Sony has made it clear that its catalogue of multiplayer-focused titles needs some fleshing out. The days of MAG and SOCOM are long gone, so the hardware manufacturer has employed developer Illfonic to develop a worthy online asymmetric experience that could act as a bit of a test bed before we head into the next generation. Predator: Hunting Grounds is a project with potential, but 10 minutes of hands on time was enough to prove to us that there's a lot of work that still needs to be done.
Playing as either one of four Marines or the Predator itself, you'll need to complete various objectives to achieve victory. During the match we played, our squad of four was tasked with restoring power to generators, defending areas, and being a general nuisance for the enemy AI that patrolled the bases we came across. It's all very basic stuff that hardly challenges the brain in the slightest: reach a point on the map and hold down the square button or clear the stronghold of enemies. If you've ever played games that are similar in nature such as World War Z or even Strange Brigade to an extent, you'll know exactly what to expect here: simplicity that hopes the action and its co-operative nature does all the talking.
On the other hand, the Predator has to take out all four human players before they manage to accomplish their set of given targets. We didn't get the chance to play as the classic film antagonist, but from what we could tell whoever plays as them has access to various abilities and weapons that could spell doom for the Marines. A cloaking device makes stalking from the treeline that bit easier too as you figure out the right time to strike.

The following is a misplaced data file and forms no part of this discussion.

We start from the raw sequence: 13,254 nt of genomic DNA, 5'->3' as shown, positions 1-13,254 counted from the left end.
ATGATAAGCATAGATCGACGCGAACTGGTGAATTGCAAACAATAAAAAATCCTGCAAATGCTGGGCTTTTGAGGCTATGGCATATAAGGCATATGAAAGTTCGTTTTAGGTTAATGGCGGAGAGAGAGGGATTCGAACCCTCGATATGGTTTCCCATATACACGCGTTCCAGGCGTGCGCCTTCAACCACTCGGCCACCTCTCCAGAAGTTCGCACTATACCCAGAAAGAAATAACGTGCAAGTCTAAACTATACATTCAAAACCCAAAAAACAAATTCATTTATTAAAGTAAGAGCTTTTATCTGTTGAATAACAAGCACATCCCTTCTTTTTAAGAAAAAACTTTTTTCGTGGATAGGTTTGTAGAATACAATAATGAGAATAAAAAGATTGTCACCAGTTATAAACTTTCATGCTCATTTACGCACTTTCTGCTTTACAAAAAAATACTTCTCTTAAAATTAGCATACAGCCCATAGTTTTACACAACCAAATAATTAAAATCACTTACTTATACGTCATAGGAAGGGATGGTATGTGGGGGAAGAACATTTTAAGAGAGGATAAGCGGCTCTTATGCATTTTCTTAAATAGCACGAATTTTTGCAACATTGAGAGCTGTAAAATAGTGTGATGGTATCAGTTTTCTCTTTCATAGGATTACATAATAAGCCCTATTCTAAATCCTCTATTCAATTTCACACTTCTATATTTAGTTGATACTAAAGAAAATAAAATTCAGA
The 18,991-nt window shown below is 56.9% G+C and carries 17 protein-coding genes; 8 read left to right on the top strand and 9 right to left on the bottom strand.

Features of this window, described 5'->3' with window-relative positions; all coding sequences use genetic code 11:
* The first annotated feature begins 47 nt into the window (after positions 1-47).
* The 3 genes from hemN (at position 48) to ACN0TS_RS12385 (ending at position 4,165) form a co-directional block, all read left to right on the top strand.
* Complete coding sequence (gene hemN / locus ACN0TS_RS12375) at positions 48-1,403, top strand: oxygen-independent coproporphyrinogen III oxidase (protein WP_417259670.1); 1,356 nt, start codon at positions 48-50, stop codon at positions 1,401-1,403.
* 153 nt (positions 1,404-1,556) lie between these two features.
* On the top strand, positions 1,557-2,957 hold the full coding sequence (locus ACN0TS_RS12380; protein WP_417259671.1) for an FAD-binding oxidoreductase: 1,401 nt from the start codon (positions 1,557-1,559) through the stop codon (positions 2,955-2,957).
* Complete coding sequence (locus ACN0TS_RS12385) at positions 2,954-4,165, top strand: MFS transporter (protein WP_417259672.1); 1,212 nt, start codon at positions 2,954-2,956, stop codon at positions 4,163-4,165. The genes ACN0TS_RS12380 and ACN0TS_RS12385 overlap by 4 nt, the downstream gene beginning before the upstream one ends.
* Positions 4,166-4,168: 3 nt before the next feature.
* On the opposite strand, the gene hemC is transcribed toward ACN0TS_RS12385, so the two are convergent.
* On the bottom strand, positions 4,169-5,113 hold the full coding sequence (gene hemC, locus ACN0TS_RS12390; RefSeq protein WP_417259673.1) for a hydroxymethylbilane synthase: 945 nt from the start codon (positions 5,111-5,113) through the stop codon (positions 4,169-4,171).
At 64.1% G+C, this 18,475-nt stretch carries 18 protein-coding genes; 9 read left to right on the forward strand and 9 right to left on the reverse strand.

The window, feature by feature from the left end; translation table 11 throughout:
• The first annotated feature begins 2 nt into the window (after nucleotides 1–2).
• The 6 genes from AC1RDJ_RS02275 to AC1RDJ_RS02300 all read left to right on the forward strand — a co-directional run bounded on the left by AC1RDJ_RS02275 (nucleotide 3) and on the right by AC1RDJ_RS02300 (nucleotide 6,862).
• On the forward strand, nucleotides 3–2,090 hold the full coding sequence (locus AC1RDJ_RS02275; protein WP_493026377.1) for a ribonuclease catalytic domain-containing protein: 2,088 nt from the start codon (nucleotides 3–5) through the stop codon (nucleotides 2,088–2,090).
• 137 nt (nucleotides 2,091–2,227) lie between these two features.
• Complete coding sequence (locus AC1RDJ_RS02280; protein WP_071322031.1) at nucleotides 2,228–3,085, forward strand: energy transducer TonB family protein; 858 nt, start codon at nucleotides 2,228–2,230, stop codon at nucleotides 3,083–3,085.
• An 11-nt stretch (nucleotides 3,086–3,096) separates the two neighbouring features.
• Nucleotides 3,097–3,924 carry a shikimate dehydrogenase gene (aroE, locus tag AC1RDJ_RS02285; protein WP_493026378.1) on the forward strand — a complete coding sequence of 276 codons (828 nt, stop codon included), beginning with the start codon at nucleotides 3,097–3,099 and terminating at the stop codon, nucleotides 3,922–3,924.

The two opposing teams feel fleshed out enough, with human players given the chance to pick between various classes that affect your load-out, but it's everything in-between that's either far too simple or worryingly broken. The framerate is very rough. It aims for 30 frames per second but it's about as smooth as orange juice with bits in it. This makes for a clunky experience that is wholly unreliable thanks to constant drops that bring gameplay to a crawl when the action gets heated, but even outside of battles it stutters all too often.
The enemy AI didn't fare much better. Patrolling the bases you have to clear out, the guards seemed to be almost completely brain-dead with tactics such as taking cover or the simple act of just moving about proving to be impossibilities. Of course, non-human combatants play second fiddle for the most part in PvEvP games, but they could at least look like they were trying.
We don't want to come across as too harsh, because we get what the studio behind Friday the 13th: The Game is going for. Co-operative experiences are all the rage nowadays, and we're sure it'll be a ton of fun to head online with your friends and pit your wits against the Predator – especially so if the range of objectives is broadened in the full game and DLC expands it even further to provide some much-needed variety.
The most promising thing about all this is that the developer has time to make things right. Predator: Hunting Grounds isn't due out until 2020, meaning it has at least another six months to fix its technical difficulties before a probable launch early in the year takes place. We hope it gets there too because Sony could do with a winner or two in the multiplayer scene.
Are you interested in Predator: Hunting Grounds? Did you check the game out at EGX 2019? Scan for a target in the comments below.